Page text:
Middler Books and More

This blog contains Bruce DuBoff's book reviews, info on other media, and related topics. It is a collaboration between the librarian and both the students of Pennsauken Intermediate School and Phifer Middle School in Pennsauken, NJ, and the general middler book reading community. The books featured here are appropriate for grades 5-8, though not all books reviewed here are appropriate for all of those ages.

Monday, November 17, 2008

Mass, Wendy. 11 Birthdays (3 1/2 stars out of 4).
It may seem like only a coincidence that on the day they are born, Amanda Ellerby and Leo Fitzpatrick are together in the hospital, but when the mysterious, ancient Angelina D’Angelo appears and insinuates that the children (and families), strangers to each other, will be the best of friends, the fathers become uneasy: “The men were suddenly struck with an uneasy feeling, like they were remembering something out of a storybook someone read to them when they were children” (3). The uneasiness results from the town’s history, in which the two families once feuded so nastily that their struggles over the town’s apple orchards threatened to tear the small town of Willow Falls apart. Then, one day, after they were given a year to change their ways and save the town, they “magically” reconciled their differences, and became best friends, like Amanda and Leo. However, when a misunderstanding and a fight separate the two great-great-grandchildren, strange things start happening to Amanda, and time seems to be repeating itself: “Did I just dream everything that happened yesterday . . . I must be psychic! Maybe I always WAS, and it’s just coming out now that I’m eleven. I must be having premonitions, which was a vocabulary word in English class a few months ago” (63). The truth is far stranger than even Amanda predicts, and both she and Leo must discover the solution together or else risk their futures and be stuck forever in the past.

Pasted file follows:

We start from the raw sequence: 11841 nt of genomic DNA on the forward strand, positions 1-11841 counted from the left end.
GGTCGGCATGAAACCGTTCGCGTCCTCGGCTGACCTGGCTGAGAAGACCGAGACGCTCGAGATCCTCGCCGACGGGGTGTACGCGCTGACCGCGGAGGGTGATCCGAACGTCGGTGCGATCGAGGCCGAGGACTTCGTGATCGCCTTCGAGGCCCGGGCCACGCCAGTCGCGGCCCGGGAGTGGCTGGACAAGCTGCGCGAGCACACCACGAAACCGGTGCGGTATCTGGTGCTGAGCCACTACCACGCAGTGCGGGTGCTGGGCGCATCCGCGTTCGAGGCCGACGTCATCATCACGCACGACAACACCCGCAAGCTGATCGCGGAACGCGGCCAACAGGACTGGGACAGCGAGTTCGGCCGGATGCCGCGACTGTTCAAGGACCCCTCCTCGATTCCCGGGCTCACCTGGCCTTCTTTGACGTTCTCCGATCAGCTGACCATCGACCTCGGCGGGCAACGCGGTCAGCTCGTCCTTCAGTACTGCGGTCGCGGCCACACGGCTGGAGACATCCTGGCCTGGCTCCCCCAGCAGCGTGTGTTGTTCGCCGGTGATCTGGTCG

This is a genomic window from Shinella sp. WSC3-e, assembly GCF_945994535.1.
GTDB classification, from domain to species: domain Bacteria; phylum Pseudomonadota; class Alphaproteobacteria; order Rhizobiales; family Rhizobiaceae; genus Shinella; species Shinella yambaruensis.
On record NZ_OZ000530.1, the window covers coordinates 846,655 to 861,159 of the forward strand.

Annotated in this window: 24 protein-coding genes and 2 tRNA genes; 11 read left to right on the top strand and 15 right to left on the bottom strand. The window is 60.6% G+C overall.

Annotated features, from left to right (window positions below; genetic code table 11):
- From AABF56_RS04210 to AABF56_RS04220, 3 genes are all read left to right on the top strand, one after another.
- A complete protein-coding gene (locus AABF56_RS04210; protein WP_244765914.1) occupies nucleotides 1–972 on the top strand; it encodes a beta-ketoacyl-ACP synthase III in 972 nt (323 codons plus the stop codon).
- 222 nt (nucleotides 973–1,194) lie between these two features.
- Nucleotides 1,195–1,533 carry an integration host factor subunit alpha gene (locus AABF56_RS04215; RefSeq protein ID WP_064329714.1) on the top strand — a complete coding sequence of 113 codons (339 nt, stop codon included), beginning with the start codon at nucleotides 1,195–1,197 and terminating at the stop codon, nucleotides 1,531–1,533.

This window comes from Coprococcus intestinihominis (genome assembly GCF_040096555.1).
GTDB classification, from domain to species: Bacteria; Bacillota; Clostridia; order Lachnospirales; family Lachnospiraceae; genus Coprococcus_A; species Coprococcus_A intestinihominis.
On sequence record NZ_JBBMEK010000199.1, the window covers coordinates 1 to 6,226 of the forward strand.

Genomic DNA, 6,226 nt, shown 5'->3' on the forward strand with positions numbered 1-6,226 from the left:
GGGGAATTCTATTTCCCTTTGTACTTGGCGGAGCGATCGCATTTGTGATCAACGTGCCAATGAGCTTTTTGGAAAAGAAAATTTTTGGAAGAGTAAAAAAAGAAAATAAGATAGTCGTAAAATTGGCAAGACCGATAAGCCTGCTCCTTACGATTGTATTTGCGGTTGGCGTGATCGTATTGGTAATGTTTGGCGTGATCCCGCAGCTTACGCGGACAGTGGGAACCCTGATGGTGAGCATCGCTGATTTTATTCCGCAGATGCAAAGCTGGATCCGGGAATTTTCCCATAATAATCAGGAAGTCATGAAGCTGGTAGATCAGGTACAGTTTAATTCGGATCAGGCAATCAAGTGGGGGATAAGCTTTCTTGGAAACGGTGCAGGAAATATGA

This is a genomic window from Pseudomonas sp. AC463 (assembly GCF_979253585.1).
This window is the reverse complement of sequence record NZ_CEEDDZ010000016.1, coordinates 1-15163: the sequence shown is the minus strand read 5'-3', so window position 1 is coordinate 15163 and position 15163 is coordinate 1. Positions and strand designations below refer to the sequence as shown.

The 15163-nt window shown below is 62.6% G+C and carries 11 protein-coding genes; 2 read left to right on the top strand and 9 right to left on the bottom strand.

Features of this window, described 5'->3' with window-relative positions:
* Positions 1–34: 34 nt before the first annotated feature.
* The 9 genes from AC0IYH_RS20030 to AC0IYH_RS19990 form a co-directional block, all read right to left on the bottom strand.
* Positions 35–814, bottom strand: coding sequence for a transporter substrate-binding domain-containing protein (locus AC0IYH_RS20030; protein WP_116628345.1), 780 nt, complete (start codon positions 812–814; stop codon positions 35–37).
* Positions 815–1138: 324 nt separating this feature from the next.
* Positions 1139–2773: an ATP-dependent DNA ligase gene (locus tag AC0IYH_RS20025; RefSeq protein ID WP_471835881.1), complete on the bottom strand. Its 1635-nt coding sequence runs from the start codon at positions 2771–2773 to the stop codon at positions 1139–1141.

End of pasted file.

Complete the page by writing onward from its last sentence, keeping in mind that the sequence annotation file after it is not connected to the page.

I sometimes forget that an old plot device to me may be a new literary innovation to my students, so I generally forgive authors for using old dogs as long as they add some new tricks. 11 Birthdays by Wendy Mass (Jeremy Fink and the Meaning of Life, A Mango Shaped Space) is a clever use of the Ground Hog Day scenario. Amanda and Leo are likable kids, and they are genuinely interested in being true to themselves, doing the right thing when they should and the wrong thing when they think they can. They are pragmatists who want to feel in control of their lives and their decisions, and they respond with appropriate horror when they realize that their lives may not be entirely their own. Ms. Mass cleverly sets up the story so that the title is ironic on several levels, and she weaves enough mystery into the plot to keep it moving forward. This book is excellent for on-level readers in 4th and 5th grade, but also for lower readers one or two grades higher.


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